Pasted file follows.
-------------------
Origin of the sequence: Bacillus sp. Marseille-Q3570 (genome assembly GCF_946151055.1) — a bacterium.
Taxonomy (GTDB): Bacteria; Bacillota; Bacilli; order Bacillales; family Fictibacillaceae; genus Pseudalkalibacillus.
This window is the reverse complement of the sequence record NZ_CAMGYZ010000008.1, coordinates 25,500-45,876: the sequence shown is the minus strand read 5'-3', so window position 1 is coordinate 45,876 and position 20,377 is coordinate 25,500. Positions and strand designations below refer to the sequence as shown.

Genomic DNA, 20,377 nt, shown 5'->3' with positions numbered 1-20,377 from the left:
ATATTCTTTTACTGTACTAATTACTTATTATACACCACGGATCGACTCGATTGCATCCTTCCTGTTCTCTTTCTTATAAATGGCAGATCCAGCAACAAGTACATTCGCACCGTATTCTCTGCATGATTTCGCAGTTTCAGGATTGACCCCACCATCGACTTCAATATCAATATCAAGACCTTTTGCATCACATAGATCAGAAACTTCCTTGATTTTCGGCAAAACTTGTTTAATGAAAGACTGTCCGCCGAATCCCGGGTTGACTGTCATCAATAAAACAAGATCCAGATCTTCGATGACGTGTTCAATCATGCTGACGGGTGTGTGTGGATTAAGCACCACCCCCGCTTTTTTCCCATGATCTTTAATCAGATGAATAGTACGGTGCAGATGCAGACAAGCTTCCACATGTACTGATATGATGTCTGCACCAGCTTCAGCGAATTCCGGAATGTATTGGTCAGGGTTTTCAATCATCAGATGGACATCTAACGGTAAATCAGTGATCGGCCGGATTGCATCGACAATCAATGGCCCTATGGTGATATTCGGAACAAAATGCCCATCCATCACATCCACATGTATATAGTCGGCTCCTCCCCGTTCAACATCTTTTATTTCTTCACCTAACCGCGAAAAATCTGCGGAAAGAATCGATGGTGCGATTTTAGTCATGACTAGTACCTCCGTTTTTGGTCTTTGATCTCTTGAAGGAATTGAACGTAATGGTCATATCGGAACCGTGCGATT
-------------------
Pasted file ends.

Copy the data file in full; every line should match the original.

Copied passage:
Origin of the sequence: Bacillus sp. Marseille-Q3570 (genome assembly GCF_946151055.1) — a bacterium.
Taxonomy (GTDB): Bacteria; Bacillota; Bacilli; order Bacillales; family Fictibacillaceae; genus Pseudalkalibacillus.
This window is the reverse complement of the sequence record NZ_CAMGYZ010000008.1, coordinates 25,500-45,876: the sequence shown is the minus strand read 5'-3', so window position 1 is coordinate 45,876 and position 20,377 is coordinate 25,500. Positions and strand designations below refer to the sequence as shown.

Genomic DNA, 20,377 nt, shown 5'->3' with positions numbered 1-20,377 from the left:
ATATTCTTTTACTGTACTAATTACTTATTATACACCACGGATCGACTCGATTGCATCCTTCCTGTTCTCTTTCTTATAAATGGCAGATCCAGCAACAAGTACATTCGCACCGTATTCTCTGCATGATTTCGCAGTTTCAGGATTGACCCCACCATCGACTTCAATATCAATATCAAGACCTTTTGCATCACATAGATCAGAAACTTCCTTGATTTTCGGCAAAACTTGTTTAATGAAAGACTGTCCGCCGAATCCCGGGTTGACTGTCATCAATAAAACAAGATCCAGATCTTCGATGACGTGTTCAATCATGCTGACGGGTGTGTGTGGATTAAGCACCACCCCCGCTTTTTTCCCATGATCTTTAATCAGATGAATAGTACGGTGCAGATGCAGACAAGCTTCCACATGTACTGATATGATGTCTGCACCAGCTTCAGCGAATTCCGGAATGTATTGGTCAGGGTTTTCAATCATCAGATGGACATCTAACGGTAAATCAGTGATCGGCCGGATTGCATCGACAATCAATGGCCCTATGGTGATATTCGGAACAAAATGCCCATCCATCACATCCACATGTATATAGTCGGCTCCTCCCCGTTCAACATCTTTTATTTCTTCACCTAACCGCGAAAAATCTGCGGAAAGAATCGATGGTGCGATTTTAGTCATGACTAGTACCTCCGTTTTTGGTCTTTGATCTCTTGAAGGAATTGAACGTAATGGTCATATCGGAACCGTGCGATT